The creator and operator of the blockchain-based KODAKOne Image Rights Management Platform RYDE Holding, Inc recently announced that the Post Licensing Portal component of the firm has generated post-licensing cases of over $1M since it went live in private beta in October 2018. Their web crawler platform scours the web and detects unlicensed usage of images.
While the Music industry is not the current hotbed for applications of AI, we are beginning to see its introduction into the music scene, from studio sessions to live performances. As we prepare for its fated arrival, the big question arises: how can we prepare for a new Music Age?
Indie distributor and publisher CD Baby announced this week that it paid out “well over” $100 million dollars to its member artists in 2018. The nine-figure milestone represents a 25 percent increase over 2017, when CD Baby paid out $80.1 million — itself a 33 percent bump from 2016.
In 2017, the USA’s top 500,000 tracks racked up 14.6-times as many audio streams as every other piece of music. In 2018, however, this multiple had fallen significantly, down to 12.2 times. This hints at an important trend – one which, as we climb further towards the top of the blockbuster hit charts, becomes surprisingly pronounced.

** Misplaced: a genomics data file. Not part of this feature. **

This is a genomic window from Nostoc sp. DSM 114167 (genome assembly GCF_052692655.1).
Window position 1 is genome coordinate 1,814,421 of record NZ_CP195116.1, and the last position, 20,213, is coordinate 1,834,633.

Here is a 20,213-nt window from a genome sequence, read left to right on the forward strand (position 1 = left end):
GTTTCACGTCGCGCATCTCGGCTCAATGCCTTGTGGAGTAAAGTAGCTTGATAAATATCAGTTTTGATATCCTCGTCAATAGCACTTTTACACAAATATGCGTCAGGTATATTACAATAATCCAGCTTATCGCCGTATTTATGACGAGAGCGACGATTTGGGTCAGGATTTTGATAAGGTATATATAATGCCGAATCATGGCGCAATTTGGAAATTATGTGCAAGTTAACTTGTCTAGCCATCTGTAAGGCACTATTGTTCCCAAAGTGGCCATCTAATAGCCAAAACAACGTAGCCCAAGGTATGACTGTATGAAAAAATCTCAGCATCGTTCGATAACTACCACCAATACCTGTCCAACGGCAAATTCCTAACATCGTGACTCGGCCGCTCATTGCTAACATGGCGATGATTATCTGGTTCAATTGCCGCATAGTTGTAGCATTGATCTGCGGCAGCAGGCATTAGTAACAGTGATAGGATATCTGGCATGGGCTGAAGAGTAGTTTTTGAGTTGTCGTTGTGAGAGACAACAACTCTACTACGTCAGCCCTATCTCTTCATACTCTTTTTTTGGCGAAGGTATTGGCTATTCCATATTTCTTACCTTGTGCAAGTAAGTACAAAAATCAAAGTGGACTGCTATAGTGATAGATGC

Gamers essentially beta-tested digital currency, and now they’re testing the possibilities of the blockchain. People will soon be using it to tokenize assets within a game. The whole world will now have games that are connected to each other, assets that can be shared in games, not just in the same game but also in all similar games.
NEM Foundation, the Singapore-based non-profit blockchain developer, has signed a MoU with CISPREN, a local trade union of journalists in Argentina to develop a blockchain based solution for copyright protection. They hope to solve the problems of content theft and failure in paying royalties.
What if you could choose the soundtrack to your favorite film or TV show? Or what if a movie on a streaming service could personalize its soundtrack algorithmically to your tastes – and monitor your consumption behavior to inform future curation? What would that mean for licensing?
Late last year, new albums by Queen Carter and Sister Solana appeared on Spotify and Apple Music. But instead of being the surprise releases by Beyonce and SZA that fans believed they were, both turned out to be illegally uploaded rough mixes and stolen tracks.
The decline in earnings is largely because of Amazon’s lion’s share of the self-publishing, e-book and resale market. The conglomerate charges commission and marketing fees to publishers that Ms. Rasenberger said essentially prevent their books from being buried on the site. Small and independent publishers, which have fewer resources and bargaining power, have been particularly hard hit.
Source: Does It Pay to Be a Writer?
In his new book Digital Renaissance: What Data and Economics Tell Us about the Future of Popular Culture, economist Joel Waldfogel of the University of Minnesota argues that digital technologies haven’t killed creative industries, but they have created a renaissance of new cultural products that consumers like and that wouldn’t have made created otherwise.